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Microtrends, Ultra-Fast Fashion, and the Overconsumption Cycle

Naman Bajaj
February 9, 2024
trendy-shopping

At their best, trends can inspire us to look into our closets and rediscover items we haven't worn in years. In 2023, low-rise denim, beige Birkenstock Bostons, Adidas Sambas, and sporty sunnies all made trendy comebacks. 

But at their worst, trends make us feel pressured to buy new clothes and accessories just to fit the current style. With trends getting shorter than ever, microtrends motivate a monumental amount of overconsumption and waste.

What are microtrends?

Microtrends are accelerated trends that last a month instead of a season. Think ugly dad sandals, checkerboard prints, and chunky plastic rings. These microtrends gain rapid popularity on platforms like TikTok, only to fade away within weeks.

Microtrends are to trends what ultra-fast fashion is to fashion. It's no surprise that both of them are closely intertwined.

Fast fashion and ultra-fast fashion brands like Shein and Cider capitalize on these microtrends, releasing new clothes every day. According to Shein’s COO, Molly Miao, it released 700 to 1,000 new items a day in 2022.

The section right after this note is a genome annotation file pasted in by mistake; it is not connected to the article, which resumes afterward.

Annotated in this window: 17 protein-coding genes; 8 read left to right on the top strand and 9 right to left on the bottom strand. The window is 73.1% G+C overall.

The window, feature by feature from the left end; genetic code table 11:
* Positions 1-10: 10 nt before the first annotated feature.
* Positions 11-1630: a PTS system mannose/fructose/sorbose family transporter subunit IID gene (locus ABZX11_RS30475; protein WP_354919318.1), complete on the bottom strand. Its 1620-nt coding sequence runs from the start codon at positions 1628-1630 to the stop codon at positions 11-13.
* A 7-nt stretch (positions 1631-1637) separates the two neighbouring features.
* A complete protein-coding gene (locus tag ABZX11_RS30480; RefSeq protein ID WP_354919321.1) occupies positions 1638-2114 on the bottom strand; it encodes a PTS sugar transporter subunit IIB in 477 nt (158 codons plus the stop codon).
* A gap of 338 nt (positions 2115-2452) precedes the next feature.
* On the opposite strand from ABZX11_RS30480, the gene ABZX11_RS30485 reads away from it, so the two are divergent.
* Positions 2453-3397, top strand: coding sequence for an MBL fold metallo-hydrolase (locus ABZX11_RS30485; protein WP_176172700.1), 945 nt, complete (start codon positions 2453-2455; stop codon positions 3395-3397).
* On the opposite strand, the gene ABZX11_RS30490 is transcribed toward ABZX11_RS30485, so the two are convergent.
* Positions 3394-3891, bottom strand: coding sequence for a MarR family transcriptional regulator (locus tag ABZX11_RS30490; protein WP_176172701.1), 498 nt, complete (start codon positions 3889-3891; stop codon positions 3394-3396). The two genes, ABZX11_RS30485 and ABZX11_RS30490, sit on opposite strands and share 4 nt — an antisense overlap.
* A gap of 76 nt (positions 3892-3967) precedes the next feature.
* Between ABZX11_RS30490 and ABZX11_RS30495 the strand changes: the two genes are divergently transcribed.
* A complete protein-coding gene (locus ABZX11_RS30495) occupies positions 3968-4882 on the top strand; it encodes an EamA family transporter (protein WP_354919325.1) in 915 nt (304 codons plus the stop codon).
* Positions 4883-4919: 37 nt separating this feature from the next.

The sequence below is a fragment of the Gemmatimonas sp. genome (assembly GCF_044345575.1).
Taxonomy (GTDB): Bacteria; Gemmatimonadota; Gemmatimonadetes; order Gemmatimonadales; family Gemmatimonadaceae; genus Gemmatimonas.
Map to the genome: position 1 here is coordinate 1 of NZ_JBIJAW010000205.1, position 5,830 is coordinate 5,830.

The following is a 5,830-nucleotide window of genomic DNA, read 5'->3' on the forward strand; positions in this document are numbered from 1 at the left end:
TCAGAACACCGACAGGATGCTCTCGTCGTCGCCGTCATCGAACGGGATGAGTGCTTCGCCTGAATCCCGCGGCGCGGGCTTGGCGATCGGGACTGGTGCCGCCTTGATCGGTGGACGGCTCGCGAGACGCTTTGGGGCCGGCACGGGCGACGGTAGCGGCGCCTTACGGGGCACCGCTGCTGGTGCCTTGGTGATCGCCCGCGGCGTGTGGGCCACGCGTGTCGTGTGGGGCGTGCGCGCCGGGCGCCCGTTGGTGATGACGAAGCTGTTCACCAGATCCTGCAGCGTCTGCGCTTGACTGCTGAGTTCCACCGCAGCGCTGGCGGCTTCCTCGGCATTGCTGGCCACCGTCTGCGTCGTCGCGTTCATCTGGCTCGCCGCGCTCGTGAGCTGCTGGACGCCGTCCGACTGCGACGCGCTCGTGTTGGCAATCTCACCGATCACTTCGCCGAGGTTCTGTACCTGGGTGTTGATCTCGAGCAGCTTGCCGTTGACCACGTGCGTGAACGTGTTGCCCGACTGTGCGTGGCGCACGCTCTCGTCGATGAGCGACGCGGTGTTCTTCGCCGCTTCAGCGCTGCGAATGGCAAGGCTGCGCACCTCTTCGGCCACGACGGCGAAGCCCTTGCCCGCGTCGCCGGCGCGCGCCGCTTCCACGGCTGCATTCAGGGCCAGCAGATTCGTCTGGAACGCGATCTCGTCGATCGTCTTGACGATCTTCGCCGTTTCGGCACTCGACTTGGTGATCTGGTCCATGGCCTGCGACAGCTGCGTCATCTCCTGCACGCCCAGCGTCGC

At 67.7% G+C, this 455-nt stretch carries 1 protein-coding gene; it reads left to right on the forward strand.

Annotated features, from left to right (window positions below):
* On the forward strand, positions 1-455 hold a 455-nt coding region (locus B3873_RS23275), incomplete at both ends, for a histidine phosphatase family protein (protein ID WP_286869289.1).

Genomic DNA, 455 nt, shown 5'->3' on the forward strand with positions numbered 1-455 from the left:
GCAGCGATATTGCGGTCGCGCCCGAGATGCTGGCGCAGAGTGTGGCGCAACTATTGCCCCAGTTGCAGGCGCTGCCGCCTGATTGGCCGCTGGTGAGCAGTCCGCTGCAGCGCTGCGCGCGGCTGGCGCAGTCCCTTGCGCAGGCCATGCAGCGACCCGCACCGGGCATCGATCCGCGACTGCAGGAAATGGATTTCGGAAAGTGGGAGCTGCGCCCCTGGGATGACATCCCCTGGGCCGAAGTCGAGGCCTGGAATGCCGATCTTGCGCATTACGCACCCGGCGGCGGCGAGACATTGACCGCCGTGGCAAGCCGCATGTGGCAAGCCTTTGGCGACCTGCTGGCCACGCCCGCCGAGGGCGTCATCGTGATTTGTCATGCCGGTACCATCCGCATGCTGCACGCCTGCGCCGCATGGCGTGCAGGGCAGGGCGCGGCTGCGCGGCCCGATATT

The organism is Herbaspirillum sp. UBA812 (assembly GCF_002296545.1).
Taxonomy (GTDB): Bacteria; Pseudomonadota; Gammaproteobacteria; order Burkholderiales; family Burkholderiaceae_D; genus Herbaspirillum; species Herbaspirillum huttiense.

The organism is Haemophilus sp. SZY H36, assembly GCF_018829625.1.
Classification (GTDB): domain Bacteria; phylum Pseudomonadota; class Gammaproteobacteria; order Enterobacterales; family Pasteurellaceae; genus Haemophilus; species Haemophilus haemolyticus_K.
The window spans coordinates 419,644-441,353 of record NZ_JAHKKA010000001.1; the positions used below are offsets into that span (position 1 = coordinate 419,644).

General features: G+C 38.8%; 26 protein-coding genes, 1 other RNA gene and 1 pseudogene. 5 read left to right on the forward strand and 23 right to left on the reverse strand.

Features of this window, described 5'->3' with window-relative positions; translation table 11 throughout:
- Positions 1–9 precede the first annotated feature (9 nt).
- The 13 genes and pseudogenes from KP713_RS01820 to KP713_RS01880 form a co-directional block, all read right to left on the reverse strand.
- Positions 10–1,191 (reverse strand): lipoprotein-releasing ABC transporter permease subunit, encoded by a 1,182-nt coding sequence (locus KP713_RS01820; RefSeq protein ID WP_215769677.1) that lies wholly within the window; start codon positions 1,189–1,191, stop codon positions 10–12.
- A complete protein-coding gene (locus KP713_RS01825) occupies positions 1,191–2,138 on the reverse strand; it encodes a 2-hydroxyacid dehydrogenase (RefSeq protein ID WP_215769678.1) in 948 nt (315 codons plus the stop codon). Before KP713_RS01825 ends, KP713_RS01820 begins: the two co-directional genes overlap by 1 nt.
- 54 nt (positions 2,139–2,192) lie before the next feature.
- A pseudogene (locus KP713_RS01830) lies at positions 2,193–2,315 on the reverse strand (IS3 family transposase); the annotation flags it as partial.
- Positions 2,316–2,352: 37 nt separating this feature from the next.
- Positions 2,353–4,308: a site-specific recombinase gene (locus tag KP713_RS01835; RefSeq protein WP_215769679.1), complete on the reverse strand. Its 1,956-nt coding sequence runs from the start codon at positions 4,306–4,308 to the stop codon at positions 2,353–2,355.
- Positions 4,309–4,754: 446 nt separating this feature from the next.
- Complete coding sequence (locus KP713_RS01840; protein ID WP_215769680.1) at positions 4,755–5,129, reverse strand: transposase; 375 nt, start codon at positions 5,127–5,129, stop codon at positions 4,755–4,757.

Unfortunately, these clothes are designed to last only as long as the microtrend, ending up in landfills after being worn once or twice.

They are made from plastic materials like polyester, nylon, and lycra and could take centuries to decompose. In the meantime, they pollute our land and water.

Fast fashion brands are not good for the people making them either. A 2021 Shein undercover Investigation found that workers making clothes for the brand worked more than 75 hours a week and got one day off a month. These workers were doing multiple jobs, and they were paid as little as 4 cents per item.

We understand the difficulty of resisting these microtrends. The pleasure and excitement of purchasing something new is hard to resist, especially when it's readily available every few weeks.

Also, as humans, we have an innate desire to belong, and microtrends provide a way to express our sense of belonging to others. But there are a few ways in which we can stay away from these microtrends.

How do you avoid microtrends?

It's easier said than done. If you find yourself getting caught up in a superficial adrenaline rush caused by a microtrend, take a moment to ask yourself questions like these:

  • Does it fit my style?
  • Do I know what will I wear this with?
  • Will I wear this in five years?
  • Does it align with my values?
  • Is it comfortable?

If the answer to these questions is “no,” it’s better to save your wallet and the planet. If you answer yes across the board, consider opting for secondhand items or having a clothing swap with friends to get it for free. 

Naman Bajaj
February 9, 2024

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